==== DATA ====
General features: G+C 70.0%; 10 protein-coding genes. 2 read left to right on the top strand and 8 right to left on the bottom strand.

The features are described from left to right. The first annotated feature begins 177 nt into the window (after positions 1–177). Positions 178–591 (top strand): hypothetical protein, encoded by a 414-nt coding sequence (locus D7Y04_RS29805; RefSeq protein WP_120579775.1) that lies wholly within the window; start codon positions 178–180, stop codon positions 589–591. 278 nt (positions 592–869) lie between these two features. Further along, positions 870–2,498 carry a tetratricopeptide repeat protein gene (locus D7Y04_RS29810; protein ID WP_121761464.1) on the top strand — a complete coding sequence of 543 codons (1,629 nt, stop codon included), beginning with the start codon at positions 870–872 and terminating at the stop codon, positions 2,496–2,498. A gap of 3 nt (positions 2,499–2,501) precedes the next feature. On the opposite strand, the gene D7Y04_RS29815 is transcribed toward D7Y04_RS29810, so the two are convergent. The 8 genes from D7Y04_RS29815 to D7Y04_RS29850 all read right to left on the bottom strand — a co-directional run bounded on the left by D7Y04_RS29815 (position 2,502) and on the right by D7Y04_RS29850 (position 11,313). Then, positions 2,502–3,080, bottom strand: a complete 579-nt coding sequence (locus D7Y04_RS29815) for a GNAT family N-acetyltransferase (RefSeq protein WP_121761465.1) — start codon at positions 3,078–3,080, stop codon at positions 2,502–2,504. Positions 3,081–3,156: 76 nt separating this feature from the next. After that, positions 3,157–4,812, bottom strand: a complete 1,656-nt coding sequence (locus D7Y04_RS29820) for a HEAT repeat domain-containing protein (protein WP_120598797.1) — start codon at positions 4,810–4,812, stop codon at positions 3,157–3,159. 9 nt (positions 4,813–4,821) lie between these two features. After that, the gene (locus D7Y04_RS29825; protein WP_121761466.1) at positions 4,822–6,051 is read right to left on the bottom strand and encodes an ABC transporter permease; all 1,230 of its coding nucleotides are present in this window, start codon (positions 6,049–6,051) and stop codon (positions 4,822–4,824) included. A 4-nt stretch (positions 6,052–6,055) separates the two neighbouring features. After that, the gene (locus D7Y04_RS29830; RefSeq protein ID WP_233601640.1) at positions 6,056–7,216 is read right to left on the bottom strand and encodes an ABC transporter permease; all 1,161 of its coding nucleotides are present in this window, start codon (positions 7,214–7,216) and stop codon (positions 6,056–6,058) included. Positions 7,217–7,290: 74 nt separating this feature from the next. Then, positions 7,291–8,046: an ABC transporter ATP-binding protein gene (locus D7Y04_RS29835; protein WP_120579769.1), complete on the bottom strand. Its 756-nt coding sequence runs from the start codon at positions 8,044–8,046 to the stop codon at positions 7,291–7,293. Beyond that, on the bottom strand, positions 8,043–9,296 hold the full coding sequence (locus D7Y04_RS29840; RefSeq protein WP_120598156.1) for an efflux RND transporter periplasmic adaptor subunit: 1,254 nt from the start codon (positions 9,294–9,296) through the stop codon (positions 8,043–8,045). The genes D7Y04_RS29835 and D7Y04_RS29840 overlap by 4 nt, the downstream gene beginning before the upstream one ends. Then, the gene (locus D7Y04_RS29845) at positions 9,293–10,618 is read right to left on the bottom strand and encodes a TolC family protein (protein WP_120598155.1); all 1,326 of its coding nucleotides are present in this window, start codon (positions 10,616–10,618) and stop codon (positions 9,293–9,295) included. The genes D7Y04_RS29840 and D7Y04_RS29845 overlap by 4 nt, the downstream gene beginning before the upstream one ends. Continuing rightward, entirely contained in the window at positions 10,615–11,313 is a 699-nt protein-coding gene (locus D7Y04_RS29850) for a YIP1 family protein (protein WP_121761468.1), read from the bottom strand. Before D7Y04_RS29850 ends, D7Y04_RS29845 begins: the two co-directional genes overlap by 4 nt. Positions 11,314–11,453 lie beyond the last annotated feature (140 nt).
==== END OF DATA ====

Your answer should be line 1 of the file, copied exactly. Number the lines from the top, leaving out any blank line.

General features: G+C 70.0%; 10 protein-coding genes. 2 read left to right on the top strand and 8 right to left on the bottom strand.